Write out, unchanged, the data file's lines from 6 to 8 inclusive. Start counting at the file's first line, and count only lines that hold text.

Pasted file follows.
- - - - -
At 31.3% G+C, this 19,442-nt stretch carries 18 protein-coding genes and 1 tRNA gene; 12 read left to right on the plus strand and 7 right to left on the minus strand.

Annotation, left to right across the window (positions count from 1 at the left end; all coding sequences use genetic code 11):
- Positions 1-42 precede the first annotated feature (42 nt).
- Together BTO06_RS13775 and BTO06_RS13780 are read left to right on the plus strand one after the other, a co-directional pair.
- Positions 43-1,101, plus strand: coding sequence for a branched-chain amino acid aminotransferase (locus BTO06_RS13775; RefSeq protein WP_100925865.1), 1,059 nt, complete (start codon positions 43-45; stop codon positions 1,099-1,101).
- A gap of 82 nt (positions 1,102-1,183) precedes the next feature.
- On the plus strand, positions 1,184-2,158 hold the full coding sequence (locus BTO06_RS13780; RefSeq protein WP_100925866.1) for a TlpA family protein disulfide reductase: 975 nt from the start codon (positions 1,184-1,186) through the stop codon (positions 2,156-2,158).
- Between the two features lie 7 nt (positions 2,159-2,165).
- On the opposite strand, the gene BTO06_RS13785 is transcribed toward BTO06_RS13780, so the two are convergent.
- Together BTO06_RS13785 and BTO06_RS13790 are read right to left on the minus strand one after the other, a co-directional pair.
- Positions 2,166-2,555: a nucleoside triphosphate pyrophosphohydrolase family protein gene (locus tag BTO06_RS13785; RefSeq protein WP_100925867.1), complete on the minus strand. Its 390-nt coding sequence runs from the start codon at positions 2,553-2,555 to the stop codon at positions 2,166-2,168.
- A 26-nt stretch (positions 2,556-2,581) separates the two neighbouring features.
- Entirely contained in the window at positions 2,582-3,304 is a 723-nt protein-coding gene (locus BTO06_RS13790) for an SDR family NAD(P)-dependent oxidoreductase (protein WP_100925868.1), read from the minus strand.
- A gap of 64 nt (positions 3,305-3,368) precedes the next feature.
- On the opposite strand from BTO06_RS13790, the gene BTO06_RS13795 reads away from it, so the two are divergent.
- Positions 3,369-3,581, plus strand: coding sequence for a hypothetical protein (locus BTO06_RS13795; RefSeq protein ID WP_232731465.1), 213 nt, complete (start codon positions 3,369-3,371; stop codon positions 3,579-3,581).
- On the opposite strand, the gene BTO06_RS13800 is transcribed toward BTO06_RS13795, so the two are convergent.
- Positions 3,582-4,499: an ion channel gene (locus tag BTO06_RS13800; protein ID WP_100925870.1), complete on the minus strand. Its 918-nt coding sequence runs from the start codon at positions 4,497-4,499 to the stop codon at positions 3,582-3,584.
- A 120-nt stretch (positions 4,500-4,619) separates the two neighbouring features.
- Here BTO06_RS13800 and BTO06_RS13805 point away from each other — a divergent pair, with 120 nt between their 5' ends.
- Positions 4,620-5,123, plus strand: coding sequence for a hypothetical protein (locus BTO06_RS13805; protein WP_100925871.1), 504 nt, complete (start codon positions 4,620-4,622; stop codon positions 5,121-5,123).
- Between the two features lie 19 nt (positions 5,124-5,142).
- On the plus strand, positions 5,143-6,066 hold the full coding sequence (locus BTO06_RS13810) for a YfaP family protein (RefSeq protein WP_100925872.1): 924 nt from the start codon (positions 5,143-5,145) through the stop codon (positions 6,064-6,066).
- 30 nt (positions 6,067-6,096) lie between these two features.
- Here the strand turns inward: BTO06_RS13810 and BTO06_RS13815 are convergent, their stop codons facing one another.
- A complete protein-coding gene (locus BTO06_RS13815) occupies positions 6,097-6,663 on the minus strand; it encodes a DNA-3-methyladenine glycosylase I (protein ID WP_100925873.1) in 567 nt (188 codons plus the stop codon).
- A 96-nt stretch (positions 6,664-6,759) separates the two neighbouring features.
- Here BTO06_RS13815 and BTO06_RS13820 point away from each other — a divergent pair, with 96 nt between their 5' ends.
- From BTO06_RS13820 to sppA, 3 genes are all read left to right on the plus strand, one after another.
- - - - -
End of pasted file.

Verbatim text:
- A gap of 82 nt (positions 1,102-1,183) precedes the next feature.
- On the plus strand, positions 1,184-2,158 hold the full coding sequence (locus BTO06_RS13780; RefSeq protein WP_100925866.1) for a TlpA family protein disulfide reductase: 975 nt from the start codon (positions 1,184-1,186) through the stop codon (positions 2,156-2,158).
- Between the two features lie 7 nt (positions 2,159-2,165).